By Lee Zimmerman
A resident of western North Carolina, Steve Robinson can boast an impressive resume. A former leader of the Orlando-based Americana band the Headlights, he served a stint as a backing musician for Byrd man Roger McGuinn, a distinction he well deserved given his knack for breezy harmonies and richly textured repasts. His new album, given the illuminating title Swallowing the Sun, was, by Robinson’s own admission, several years in the making, but the results are clearly worthwhile. The shimmering soundscapes veer towards the sound of pure pop with a genuine Brit rock infusion, courtesy of the sonic flourish provided by co-producer Ed Woltil and the impressive George Harrison-like slide guitar that comes courtesy of XTC's Dave Gregory and the pedal steel playing of his former Headlights bandmate Steve Connelly. There’s a dream-like drift to several of the songs as well as an effervescent sheen that finds each entry absolutely enticing even at the outset. Robinson’s regal melodies offer the essence of a timeless treasure, with each track as absolutely effusive as the next. This Sun shines brightly indeed.
On first encounter, Brian Dolzani seems to take a similar stance to that of Neil Young, thanks in large part to a vocal style that veers from a whisper to a wail. Dolzani, an experienced singer and songwriter with ten albums under his belt, has always been a reliable artist as far as his Americana credo is concerned, and on his latest album, We Are Magic, he again shares his skills through a series of reliable and resonant songs. The title track alone makes for an uplifting anthem while “What Would You Do For Love?” and “What Kind of World Is It?” make the Young comparisons all the more apparent given a driving delivery that underscores each. Still, the most touching tune on the album boils down to “Learn To Love,” a song that bolsters the need to share care and concern with other individuals, even those with whom we may have little in common. Written and recorded entirely on his own during the lockdown, We Are Magic is flush with an uplifting approach and a spiritual-like sensibility, Dolzani plays all the instruments entirely on his own, allowing aptitude and attitude to find equal standing.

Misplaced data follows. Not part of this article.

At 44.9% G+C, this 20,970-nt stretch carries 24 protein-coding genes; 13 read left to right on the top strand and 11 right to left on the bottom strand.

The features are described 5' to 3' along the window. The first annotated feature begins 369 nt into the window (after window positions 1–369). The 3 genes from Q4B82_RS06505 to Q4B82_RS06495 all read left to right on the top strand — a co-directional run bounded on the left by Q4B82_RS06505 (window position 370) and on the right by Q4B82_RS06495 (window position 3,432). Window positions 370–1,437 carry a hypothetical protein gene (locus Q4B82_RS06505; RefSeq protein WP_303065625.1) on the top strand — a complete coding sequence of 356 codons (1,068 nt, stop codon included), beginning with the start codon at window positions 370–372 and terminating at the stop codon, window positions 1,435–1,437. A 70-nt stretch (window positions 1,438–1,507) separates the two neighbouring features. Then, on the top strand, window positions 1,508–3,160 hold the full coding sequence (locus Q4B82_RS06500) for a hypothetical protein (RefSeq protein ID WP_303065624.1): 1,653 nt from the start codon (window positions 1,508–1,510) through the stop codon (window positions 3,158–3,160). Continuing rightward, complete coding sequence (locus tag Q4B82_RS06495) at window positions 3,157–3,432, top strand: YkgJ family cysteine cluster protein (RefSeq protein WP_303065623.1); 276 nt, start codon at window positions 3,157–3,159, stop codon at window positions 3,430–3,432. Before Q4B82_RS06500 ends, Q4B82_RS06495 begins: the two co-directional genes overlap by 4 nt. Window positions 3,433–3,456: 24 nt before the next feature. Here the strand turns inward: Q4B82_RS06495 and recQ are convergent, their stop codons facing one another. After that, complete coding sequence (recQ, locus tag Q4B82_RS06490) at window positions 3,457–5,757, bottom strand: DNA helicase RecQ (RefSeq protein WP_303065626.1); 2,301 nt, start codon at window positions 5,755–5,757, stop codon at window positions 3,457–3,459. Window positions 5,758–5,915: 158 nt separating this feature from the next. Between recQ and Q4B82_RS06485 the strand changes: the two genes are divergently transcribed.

Ashleigh Flynn & The Riveters’ new album, Live from the Blue Moon, spotlights them in an ideal setting, sharing their freewheeling sound with an audience of admirers and indulging in the upbeat approach that’s characterized their cheery tunes since early on. Part bluegrass, part Americana and wholly down-home, they run through a set of songs made up of originals and a select collection of covers, including a cheery takes on the age-old country country classic “Tiger by the Tail” and Tom Petty’s aptly chosen “American Girl.” Not surprisingly then, there’s wit and whimsy at every turn. The Riveters, Flynn’s all-female band, take their name from Rosie and the Riveters, that group of women who assembled weapons of war in World War II, and indeed, this musical ensemble proves as adept as their forebears in crafting the tools of their trade. One need only listen to songs such as “Shrouded Sun,” “How the West Was Won” and “Deep River Hollow” to get a true sense of their ability and agility. Both upbeat and effusive, these talented ladies bring the house down while elevating the enthusiasm of all in attendance. That effusive feeling comes across throughout and, in turn, offers further cause for sheer celebration.